Too chicken to change? Satirists taunt Mugabe

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The Independent Online

He has sparked fury among Muslim theologians, been sued by a furious President Jacob Zuma and dared to poke fun at the father of the nation, Nelson Mandela.

Now South Africa's foremost political cartoonist, Zapiro, has taken on the leader across the border, and turned Zimbabwe's President Robert Mugabe into a latex chicken.

Zapiro's puppet of Rupert Mugabe is the star turn of a satirical music video released this week by the African band Freshlyground that lampoons the 86-year-old President and challenges him to step down after 30 years in power.

Zolani Mahola, the lead singer of the multinational group which shared the stage with Shakira at the World Cup closing ceremony in South Africa, initially lauds Mr Mugabe in the song as a "supernova" for his role in the independence struggle. But the song and video go on to make clear that he has fallen along the way and should relinquish the reins of power.

The latex Mugabe – created by Zapiro, real name Jonathan Shapiro – is the video's star turn. He is first portrayed addressing the Zimbabwean public promising to "observe the laws of Zimbabwe, so help me God". Then he appears in the back of a chauffeur-driven limousine reading a newspaper Bob's Times with a headline reading, "Glorious Victory for [his party] Zanu-PF".

Eventually, his Spitting Image-style head morphs into one of a chicken, still wearing his spectacles and suit. Chickens have come almost to symbolise poverty in Zimbabwe, and are sometimes used for barter impoverished rural areas. The serious message of the upbeat song – "Chicken to Change" – is to challenge to Mr Mugabe to finally give up on clinging to power.

"I've been doing cartoons of Mugabe for years," said Mr Shapiro. "Working with Freshlyground gave us the opportunity to finally add him to our cast of latex characters. Although I positively love this puppet, I truly hope we can retire him sooner rather than later."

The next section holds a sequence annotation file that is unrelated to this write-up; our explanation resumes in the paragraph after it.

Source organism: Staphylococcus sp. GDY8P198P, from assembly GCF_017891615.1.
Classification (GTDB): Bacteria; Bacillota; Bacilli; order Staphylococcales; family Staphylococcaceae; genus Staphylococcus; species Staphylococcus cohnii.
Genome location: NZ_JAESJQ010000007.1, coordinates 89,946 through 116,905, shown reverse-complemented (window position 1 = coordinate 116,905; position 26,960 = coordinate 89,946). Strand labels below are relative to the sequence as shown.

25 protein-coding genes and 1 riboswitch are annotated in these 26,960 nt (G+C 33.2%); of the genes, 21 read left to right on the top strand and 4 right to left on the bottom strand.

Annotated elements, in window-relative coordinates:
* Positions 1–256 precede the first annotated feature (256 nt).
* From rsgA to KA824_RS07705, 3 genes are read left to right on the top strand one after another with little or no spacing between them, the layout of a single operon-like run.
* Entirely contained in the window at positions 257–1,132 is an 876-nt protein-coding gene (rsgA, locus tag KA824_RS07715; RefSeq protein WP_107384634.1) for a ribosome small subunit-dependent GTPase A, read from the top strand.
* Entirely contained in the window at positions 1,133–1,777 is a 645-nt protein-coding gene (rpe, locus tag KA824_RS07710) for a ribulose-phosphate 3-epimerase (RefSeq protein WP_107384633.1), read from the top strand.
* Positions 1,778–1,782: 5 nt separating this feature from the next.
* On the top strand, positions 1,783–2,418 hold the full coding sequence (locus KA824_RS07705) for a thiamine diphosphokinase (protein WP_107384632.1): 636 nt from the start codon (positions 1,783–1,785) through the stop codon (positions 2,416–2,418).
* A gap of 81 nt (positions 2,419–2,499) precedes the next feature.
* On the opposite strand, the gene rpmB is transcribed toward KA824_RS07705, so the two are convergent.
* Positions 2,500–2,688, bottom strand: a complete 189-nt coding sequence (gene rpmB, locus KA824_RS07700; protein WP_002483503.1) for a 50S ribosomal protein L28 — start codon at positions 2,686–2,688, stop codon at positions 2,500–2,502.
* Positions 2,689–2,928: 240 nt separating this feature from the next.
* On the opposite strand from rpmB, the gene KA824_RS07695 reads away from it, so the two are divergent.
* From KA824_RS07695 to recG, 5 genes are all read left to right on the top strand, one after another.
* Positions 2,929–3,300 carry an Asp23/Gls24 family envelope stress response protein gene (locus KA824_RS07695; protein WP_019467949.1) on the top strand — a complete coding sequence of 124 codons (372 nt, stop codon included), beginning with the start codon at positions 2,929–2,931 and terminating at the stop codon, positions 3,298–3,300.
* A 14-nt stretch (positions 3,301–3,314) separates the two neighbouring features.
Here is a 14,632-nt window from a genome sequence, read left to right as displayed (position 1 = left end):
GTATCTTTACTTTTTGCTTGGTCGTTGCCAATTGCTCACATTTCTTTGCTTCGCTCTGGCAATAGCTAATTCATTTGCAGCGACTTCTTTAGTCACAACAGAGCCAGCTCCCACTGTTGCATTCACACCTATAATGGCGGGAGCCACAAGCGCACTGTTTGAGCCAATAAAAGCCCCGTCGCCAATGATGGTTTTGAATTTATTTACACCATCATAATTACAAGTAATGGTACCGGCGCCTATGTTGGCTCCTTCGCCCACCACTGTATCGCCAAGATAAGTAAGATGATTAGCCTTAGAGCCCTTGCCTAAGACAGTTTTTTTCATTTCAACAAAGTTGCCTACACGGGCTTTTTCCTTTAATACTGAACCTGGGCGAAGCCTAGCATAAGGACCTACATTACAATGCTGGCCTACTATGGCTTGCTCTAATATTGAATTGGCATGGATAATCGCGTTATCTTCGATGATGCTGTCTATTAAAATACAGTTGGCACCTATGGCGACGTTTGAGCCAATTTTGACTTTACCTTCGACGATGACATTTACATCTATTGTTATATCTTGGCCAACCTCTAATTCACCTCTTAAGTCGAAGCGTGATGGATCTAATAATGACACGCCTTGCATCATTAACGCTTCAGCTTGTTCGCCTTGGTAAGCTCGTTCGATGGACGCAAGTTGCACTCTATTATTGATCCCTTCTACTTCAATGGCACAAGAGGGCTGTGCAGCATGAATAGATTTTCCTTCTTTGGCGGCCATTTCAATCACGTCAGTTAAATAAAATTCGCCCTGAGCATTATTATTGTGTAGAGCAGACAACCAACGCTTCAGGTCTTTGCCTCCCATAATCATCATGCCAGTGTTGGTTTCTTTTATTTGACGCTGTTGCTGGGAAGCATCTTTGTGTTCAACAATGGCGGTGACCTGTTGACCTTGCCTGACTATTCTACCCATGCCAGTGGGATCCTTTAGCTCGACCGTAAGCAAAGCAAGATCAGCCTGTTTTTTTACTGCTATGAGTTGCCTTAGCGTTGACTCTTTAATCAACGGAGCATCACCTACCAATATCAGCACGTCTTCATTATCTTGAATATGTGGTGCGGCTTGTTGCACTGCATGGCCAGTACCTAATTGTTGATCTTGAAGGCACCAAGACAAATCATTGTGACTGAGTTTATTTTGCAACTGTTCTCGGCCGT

The cartoonist routinely skewers politicians and the powerful in South Africa and further afield. One of his works showing the Prophet Mohammed as a patient on a psychiatrist's couch sparked fury, with death threats from extremist Muslims sent to his newspaper, South Africa's Mail & Guardian.

He regularly depicts President Zuma in his cartoons with a shower attached to his head in a reminder of his comments that he showered to avoid contracting HIV before he was acquitted on a rape charge. Mr Zuma had sought damages of millions of pounds for the depiction, though there is no letup in the video when his rubber character appears in the background flirting with a group of women. Mr Shapiro is equally irreverent to Nelson Mandela, who appears in the Freshlyground video, thrashing Desmond Tutu at dominoes.

What Mr Mugabe's reaction will be to his latex alter ego can be easily predicted. But the seven-piece band, with members from South Africa, Zimbabwe and Mozambique, said they were not worried. Sarah Barnett, a spokeswoman said they "believe in freedom of speech and that people should be able to talk about topics that affect many civilians".

She added: "The video is not an attack on Mugabe at all. It is a tongue-in-cheek challenge for him to reflect on things and become the hero he used to be, to consider his actions and surprise us. We are not afraid of his reaction. Why should we be in a democratic world?"

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